The casting of this movie left nothing on the table, Gunn brought every single character to life and then some. While the alpha team lead by Kinnaman as Rick Flag was filled with expendables, their few minutes on the screen were hilarious and endearing. For example, Nathan Fillion as The Detachable Kid was downright ridiculous and totally out of nowhere. The same goes for Jai Courtney as Capt. Boomerang and Pete Davidson as Blackguard, the dregs of DC villains. And you can’t have a Gunn movie without Michael Rooker or Sean Gunn, who portrayed Savant and Weasel respectively.

As for the original Task Force X team, they were cast just as perfectly. Kinnaman reprised his role as Col. Rick Flag with the same intensity as his debut. John Cena WAS Peacemaker and did such a fine job that he earned himself a mini-series on HBO Max, also helmed by James Gunn. Idris Elba was the perfect choice to replace Will Smith’s Deadshot as Bloodsport. He filled the same role with a difference pedigree and it made all the difference. It just fit better to have Elba lead the way instead of Smith. Margot Robbie returned to the crazy world of Harley Quinn in stunning and exhausting fashion. She’s just 100% pure energy as Quinn and it’s astounding she hasn’t been burned out by the character yet. King Shark, aka Nanue, voiced Sylvester Stallone was the comedic relief in an already comedic cast. David Dastmalchian as Polka-Dot Man was weirdly unsettling with his hallucinations and tragic origin story. His affliction made him truly seem like one of those criminals who didn’t really know any better. At the tail end (see what I did there?) is Ratcatcher 2, portrayed by Daniela Melchior. A relatively unknown actress, Melchior was cast out of a group of 200 auditions and performed tests with rats to see if she could handle the close proximity to the creatures. She did a great job creating a feeling of attachment to the rodents and really became the heart and soul of the anti-hero group. She was the one that they all felt the need to protect because she had been born into crime, molded by it even, whereas the rest had turn to crime as a means to an end.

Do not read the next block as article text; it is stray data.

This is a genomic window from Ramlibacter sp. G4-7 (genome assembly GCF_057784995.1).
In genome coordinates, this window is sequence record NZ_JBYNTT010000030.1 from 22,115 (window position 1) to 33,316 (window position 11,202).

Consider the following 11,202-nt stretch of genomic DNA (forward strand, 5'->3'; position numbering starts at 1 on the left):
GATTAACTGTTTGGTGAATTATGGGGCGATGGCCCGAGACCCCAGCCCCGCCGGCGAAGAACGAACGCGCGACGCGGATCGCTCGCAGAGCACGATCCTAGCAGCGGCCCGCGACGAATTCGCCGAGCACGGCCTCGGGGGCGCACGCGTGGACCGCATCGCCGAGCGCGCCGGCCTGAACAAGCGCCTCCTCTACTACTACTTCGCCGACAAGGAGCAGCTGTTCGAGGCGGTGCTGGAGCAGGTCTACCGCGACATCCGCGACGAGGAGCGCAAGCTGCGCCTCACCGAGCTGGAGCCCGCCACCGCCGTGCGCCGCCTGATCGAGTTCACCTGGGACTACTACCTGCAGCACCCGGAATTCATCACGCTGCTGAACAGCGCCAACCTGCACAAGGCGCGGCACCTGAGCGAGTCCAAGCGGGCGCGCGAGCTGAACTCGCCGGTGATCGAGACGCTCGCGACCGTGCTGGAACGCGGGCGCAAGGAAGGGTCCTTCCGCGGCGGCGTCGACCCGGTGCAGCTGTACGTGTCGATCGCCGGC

I must admit, I watched this on a home projector with a subpar speaker system in an echoey basement so my visuals and sound design scores are probably significantly different than what I would say if I watched this in the theater. I do think that while the home projector was washed out and dull at times, the movie would have looked just fine on the big screen, same with the sound design so I didn’t take off hardly any points. However, I did skip through it on my 4K tv to check on certain things and noticed that some of the CG was a little rubbery looking and just didn’t look quite right. There was a scene with King Shark in particular that just didn’t look that great. And as I already mentioned, the sound track kicked ass as a typical Gunn soundtrack does.

I really enjoyed this refreshingly entertaining DC movie and it only took poaching a Marvel director to make it happen. Good on ya, DC. Let’s hope that the upcoming Black Adam and Shazam 2 : Fury of The Gods movies aren’t already ruined so that the goodwill you built up isn’t completely destroyed. I want to enjoy DC movies so bad and this is a strong step on the path to redemption.

If you like this, check out : 

  • Man of Steel
  • Guardians of The Galaxy
  • Shazam!